Lobular Hyperplasia and neoplasia
Lobular Neoplasia is referring to a biopsy result that shows some ‘new cell growth‘ (neoplasia) , of cells that look like they were originally from the lobules of the breast.
Milk is produced in the lobules of the breast, then flows through small ducts to the nipple.
Update. I’ve learned that ‘Lobular neoplasia’ is a used as a broad category, that includes these: atypical lobular hyperplasia, lobular carcinoma in-situ and pleomorphic LCIS.
Although the wording Lobular Neoplasia raises anxiety, because people tend to worry about it turning into breast cancer, it helps to consider it only as a ‘significant risk factor‘, in the same way that age is a risk factor, but age doesn’t turn into cancer.
Hyperplasia” is also a word that means there is a proliferation of this new cell growth, which you may have noticed, is also what neoplasia means. Confusion is allowed.
In terms of initial cancer staging, we can think of lobular neoplasia and atypical lobular hyperplasia as a pre-cancerous finding, just below lobular carcinoma in situ.
Atypical Lobular Hyperplasia or ALH
In the image above we can clearly see the proliferation of new cells, all quite similar and regular. The acinus of the breast lobule has been distended but not completely obliterated, as the lumen is still visible. Irregular cell nuclei and the disappearance of the lumen would likely upgrade the diagnosis to Lobular carcinoma in situ.
ALH, if present in a biopsy, seem to cause increased risk of 4-6 times for eventual breast cancer development. but, ALH actually ends up with a biopsy-proven cancer, later in life, in only about 10-20% of women with ALH.
LCIS means ‘lobular carcinoma in situ‘. This is a very early diagnosis of cancer. We all want early diagnosis. When the cancer cells are only found in the breast lobule but not spread outward beyond the epithelial lining.
LCIS increases the risk for later breast cancer by approximately 7 to 12 times. The cancers that subsequently develop, take a long time to develop, like after 15 years, which is a long time.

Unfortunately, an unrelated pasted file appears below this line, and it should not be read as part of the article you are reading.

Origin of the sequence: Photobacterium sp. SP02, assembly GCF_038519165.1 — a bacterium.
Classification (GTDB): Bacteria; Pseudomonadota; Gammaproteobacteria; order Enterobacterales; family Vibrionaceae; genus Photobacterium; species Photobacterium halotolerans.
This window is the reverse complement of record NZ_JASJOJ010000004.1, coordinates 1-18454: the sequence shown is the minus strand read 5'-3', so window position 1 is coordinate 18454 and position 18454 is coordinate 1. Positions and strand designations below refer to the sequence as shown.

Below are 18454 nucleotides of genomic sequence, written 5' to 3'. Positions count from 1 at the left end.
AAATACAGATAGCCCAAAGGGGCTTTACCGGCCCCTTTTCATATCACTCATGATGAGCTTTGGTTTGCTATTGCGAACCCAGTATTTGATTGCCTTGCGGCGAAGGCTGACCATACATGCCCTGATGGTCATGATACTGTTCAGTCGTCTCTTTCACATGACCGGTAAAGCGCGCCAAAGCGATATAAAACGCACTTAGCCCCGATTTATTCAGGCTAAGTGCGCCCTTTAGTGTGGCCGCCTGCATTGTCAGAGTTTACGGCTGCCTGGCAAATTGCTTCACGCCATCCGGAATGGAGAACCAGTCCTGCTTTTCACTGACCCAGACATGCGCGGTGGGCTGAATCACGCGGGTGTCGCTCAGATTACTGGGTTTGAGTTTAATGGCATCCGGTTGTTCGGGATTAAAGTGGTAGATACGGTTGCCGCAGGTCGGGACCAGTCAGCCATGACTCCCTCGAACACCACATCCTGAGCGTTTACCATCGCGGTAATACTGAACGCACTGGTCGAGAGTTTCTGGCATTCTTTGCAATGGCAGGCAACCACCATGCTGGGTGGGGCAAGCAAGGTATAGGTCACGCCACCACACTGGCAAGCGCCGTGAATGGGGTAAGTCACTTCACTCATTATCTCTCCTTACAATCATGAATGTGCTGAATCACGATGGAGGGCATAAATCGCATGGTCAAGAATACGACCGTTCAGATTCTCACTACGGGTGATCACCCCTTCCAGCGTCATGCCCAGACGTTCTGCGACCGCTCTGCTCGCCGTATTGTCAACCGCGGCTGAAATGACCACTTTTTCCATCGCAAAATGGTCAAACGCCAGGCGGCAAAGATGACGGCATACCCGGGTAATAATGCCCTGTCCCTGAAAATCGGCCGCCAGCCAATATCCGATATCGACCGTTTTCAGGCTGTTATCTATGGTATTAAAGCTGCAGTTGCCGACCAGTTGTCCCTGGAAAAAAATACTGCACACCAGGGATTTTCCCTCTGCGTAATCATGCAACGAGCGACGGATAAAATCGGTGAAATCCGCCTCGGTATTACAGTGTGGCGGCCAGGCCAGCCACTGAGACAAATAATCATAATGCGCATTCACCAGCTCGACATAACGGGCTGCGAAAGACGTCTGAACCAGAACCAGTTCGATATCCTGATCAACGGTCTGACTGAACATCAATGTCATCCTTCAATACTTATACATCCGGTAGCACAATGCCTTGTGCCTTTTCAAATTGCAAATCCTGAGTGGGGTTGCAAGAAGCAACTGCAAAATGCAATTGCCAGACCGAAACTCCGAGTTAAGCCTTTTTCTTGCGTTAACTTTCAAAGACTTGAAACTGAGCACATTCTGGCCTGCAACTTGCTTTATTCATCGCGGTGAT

An average woman with LCIS has approximately a 25% chance of breast cancer development later in life.
Prognosis and treatment for Lobular Neoplasia
When this page was originally written, people were unsure if lobular neoplasia had a cause-effect-relationship to future breast cancer.
Some kind of Lobular neoplasia is found on breast biopsies in .5% to 8%.
If a patient is high-risk from other things like age and family history, sometimes after a lobular neoplasia biopsy, they can be treated with preventive medicines such a tamoxifen or raloxifene. Tamoxifen is thought to reduce the risk of breast cancer development for an LCIS diagnosis by up to 56%. If there are microcalcifications discovered with lobular neoplasia, that can often indicate a higher risk for breast cancer development.
Let’s do some Q&A…
- What is the meaning of lobular HYPERplasia? It is not considered breast cancer, but it is considered a precancerous condition. It occurs in the epithelial cell lining in the milk lobes, producing more cells than would normally grow there.
- What are the signs and symptoms of lobular hyperplasia? Lobular hyperplasia doesn’t cause any notable symptoms. It it usually found on a routine screening mammogram. In a few cases, it may cause breast pain. When hyperplasia shows up on a mammogram or ultrasound, a tissue sample can be taken to clear diagnosis.
- What are some tests used to diagnose lobular hyperplasia? Mammogram, ultrasound, core needle biopsy, and/or stereotacic biopsy.
- What are the treatment options for lobular hyperplasia? Lumpectomy, tamoxifen, and raloxifene. Avoid hormone replacement therapy! It uses estrogen and progestin, two hormones which reduce menopause symptoms, but which also fuel most breast tumors.
- What is the meaning of lobular NEOplasia? When this occurs, there is an increase in the number of cells contained in the lobules, together with a change in their appearance and behavior.
- How is lobular neoplasia diagnosed? It can be difficult to diagnose because most women with lobular neoplasia have no symptoms. It is usually diagnosed after a biopsy is done on the breast for some other reason, such as an abnormal finding on a mammogram or a suspicious breast lump. These procedures may include fine need aspiration biopsy, core needle biopsy, incisional biopsy, or excisional biopsy.
- What are the treatment options for lobular neoplasia? Close monitoring (regular clinical exams, regular screening mammography, MRI, and monthly breast self-exams), hormone therapy medicines (such as tamoxifen, raloxifene, exemestane, and anastrozole have been shown to reduce breast cancer risk), and risk-reducing surgery (prophylactic mastectomy). Also, you may want to consider taking part in a clinical trial that is testing a new approach to reducing the risk of breast cancer.
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